the film celebrating rock & rebellion in ’80s Russia


Actor Teo Yoo discusses his new role as Viktor Tsoi: the bold Soviet musician who transformed the country’s music scene.

Actor Teo Yoo discusses his new role as Viktor Tsoi: the bold Soviet musician who transformed the country’s music scene.

Before Leto finished shooting in 2017, Russian director Kirill Serebrennikov was charged with embezzling money from the state and placed under house arrest. The filmmaker and theatrical director was accused of pocketing nearly $2million in government funding under the guise of a Moscow-based theatre that he owns. At his hearing, hundreds gathered in protest, believing the sentence to be politically motivated, aimed to punish a vocal opponent to Putin’s leadership. 

Serebrennikov managed to complete Leto – despite being unable to leave his home or access the internet – but missed its premiere at Cannes Film Festival in 2018. After nearly 20 months in confinement, he has only just been released and is petitioning to be acquitted of the sentence for good. 

Leto is Serebrennikov’s sophomore feature, a monochrome tale of rebellion that follows a band of underground musicians in 1980s Russia. It is set just before Perestroika – the series of political reforms put in place to refresh the Communist Party of the Soviet Union – were supposed to take hold of the country. Prior to this political push for a freer Russia, rock concerts were heavily regulated, Western covers were banned and lyrics censored. Fandom felt like a crucial form of catharsis for Russian bohemians, with bootleg copies of rock and roll icons smuggled into the country and communally devoured. Its punk spirit at the hands of the state only gives greater weight to the relationship between filmmaker and subject, regardless of the film’s 80s setting.

In the film – which features live versions of songs by David Bowie, Iggy Pop and Talking Heads – Teo Yoo plays Viktor Tsoi, the Soviet performer and Kino co-founder who proved crucial to the Russian music scene at the time. It’s a breakout role for Yoo, a self-confessed “struggling actor”, who shares a bond with Tsoi through their mutual dual heritage. He spoke with Huck from Korea ahead of the film’s release. 

How did your relationship with Tsoi change over the course of making the film?
I drew a lot of parallels from Tsoi’s background because I’m Korean, but I was born and raised in Germany. I think that there’s a very unique sensibility coming from a bicultural background that is specifically Korean-European. I also related a performer myself who feels out of place.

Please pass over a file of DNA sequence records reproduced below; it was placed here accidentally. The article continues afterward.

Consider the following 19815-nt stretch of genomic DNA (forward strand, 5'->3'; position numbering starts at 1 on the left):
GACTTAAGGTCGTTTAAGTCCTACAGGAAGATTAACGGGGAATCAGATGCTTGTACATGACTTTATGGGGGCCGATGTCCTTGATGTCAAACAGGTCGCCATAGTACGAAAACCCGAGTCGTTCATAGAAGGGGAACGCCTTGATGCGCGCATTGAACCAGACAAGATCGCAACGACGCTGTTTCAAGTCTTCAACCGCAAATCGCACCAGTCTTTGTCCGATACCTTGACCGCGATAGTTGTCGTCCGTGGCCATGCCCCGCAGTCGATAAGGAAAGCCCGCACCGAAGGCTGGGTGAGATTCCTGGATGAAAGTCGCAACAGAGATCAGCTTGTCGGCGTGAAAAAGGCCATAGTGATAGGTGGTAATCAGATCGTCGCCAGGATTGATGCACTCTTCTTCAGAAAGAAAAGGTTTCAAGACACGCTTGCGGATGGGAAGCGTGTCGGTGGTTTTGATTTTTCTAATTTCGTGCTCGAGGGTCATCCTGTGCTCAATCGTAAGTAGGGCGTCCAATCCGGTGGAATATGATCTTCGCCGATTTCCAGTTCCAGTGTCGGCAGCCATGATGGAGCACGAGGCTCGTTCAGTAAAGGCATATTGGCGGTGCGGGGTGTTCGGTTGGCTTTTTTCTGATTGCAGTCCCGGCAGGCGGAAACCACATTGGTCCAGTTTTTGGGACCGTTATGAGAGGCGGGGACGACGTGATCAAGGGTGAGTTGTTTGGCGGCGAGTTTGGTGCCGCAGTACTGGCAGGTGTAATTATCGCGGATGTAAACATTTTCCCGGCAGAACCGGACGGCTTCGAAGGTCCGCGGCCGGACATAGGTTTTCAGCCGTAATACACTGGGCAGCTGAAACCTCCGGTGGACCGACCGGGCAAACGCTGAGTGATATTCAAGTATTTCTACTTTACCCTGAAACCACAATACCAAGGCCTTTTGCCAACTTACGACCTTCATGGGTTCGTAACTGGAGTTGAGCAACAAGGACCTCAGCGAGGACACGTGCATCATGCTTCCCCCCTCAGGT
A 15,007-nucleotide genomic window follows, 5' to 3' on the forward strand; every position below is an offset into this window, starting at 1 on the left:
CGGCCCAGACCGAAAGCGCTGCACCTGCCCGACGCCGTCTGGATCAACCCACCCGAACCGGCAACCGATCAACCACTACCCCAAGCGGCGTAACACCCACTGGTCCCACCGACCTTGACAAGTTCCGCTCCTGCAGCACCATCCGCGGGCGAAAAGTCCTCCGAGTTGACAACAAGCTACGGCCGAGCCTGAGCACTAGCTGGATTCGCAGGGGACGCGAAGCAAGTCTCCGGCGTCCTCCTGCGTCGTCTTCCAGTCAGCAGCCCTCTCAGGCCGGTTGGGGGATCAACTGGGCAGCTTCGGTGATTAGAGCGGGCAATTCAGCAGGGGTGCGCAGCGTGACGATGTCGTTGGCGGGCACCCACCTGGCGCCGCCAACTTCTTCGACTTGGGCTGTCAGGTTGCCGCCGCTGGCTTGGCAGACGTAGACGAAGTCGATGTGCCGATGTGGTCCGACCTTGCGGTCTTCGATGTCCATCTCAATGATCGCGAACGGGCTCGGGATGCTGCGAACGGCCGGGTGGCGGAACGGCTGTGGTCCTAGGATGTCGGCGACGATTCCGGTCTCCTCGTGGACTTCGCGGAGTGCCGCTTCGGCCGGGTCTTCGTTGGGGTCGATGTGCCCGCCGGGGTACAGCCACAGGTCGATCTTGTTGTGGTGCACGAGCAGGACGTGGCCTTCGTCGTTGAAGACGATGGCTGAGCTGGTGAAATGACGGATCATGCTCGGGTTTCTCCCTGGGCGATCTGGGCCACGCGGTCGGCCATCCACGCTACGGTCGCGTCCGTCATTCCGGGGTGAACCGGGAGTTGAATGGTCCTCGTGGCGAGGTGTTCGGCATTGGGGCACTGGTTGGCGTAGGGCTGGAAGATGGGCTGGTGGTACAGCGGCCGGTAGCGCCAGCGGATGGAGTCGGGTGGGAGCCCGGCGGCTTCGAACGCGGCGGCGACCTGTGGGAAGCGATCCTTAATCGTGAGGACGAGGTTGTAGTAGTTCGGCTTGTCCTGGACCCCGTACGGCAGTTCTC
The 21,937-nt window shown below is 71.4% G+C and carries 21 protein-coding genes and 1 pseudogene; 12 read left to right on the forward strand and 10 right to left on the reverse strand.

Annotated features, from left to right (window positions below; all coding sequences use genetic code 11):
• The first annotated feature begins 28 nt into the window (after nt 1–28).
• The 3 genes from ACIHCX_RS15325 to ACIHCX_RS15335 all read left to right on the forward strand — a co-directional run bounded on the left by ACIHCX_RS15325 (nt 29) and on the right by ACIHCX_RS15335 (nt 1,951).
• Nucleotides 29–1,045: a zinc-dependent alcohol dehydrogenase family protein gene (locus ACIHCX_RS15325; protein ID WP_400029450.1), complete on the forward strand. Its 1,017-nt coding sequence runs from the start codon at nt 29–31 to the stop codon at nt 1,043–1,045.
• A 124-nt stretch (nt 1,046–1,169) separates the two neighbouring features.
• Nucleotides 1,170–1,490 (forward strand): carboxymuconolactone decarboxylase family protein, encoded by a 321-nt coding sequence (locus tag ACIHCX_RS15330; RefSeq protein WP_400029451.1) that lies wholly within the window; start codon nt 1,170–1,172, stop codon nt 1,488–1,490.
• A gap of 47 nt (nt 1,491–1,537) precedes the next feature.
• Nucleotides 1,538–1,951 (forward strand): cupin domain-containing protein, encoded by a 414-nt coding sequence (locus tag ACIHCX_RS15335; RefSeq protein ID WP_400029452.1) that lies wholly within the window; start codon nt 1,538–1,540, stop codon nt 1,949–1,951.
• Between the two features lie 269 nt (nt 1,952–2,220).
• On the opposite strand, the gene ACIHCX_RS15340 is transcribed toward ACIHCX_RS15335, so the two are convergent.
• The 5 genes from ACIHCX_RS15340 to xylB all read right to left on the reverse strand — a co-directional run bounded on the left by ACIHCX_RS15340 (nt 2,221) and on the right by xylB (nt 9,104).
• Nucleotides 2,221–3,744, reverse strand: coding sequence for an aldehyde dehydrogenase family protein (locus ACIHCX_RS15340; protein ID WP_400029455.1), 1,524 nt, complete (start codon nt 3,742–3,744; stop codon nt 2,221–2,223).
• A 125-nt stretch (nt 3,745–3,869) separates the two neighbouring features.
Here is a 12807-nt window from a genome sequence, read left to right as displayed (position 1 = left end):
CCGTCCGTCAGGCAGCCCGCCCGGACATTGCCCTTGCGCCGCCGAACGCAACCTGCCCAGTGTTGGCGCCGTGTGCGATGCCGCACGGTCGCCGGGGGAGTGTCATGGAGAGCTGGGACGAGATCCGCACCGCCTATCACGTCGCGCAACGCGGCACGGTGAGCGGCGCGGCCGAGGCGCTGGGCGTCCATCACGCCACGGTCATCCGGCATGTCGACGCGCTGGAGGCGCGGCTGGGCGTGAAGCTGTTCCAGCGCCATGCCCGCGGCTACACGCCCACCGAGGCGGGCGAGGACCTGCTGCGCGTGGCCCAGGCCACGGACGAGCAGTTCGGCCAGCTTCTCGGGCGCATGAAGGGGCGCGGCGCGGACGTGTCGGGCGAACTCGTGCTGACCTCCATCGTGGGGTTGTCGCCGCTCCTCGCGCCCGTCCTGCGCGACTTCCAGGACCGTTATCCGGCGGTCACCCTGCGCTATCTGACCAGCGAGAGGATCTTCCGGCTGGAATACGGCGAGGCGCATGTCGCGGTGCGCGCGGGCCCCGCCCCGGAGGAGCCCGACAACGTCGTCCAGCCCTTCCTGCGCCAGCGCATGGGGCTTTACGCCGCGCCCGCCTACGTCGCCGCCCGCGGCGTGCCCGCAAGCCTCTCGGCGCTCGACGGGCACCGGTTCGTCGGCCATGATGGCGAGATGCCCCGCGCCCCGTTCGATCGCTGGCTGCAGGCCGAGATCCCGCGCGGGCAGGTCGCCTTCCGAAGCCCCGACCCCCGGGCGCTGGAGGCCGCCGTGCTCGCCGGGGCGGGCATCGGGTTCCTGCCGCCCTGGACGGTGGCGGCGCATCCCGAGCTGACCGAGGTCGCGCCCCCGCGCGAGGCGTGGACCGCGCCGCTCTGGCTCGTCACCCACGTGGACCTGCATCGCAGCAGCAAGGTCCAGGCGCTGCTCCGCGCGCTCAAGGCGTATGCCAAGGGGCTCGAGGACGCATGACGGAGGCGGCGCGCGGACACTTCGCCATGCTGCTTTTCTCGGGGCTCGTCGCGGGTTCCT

I basically devoured everything I could get my hands on for research into him, and I met people who knew him. I picked up his gestures and the way he speaks, and I had a dialect coach in Russia.

The film features songs by Iggy Pop, T. Rex and Talking Heads, what’s your relationship like with that music?
I play the guitar as a hobby, so I used to be more into acoustic rock. But I definitely liked the history behind how rock evolved, first via The Beatles, then famous music of the ’60s and ’70s that would find its way underground from the West to the East – not just Russia, but in Korea too. 

The musical numbers in the film have a really chaotic energy to them. What were they like to shoot?
I wouldn’t know what I’d be getting myself in for until the day.  I’m used to a very meticulously planned out sets with storyboards, but Kirill would only work through rehearsals.  It was a mix of different ingredients from everyone on set, and you would try and cook something up together.

Have you kept in contact with Kirill since the film wrapped?
I wrote him a letter while he was still under house arrest – I had to write it via his lawyer and then he would write me back. So in that sense, we have congratulated each other, but there’s still a sense of closure missing in a romantic way. But I’m sure that I’m going to see him again when I visit Moscow. 

How has this experience changed you?
Now, once in a while when I look back at clips of the film I get nostalgic. It was very surreal, because I went into this country as an outsider and it was really tough because of the cultural and language barriers. But now I have the luxury of choosing roles, and I got to go to the Cannes Film Festival, which is every actor’s dream. 

Leto is released in UK cinemas and on MUBI UK now.

Follow Beth Webb on Twitter.

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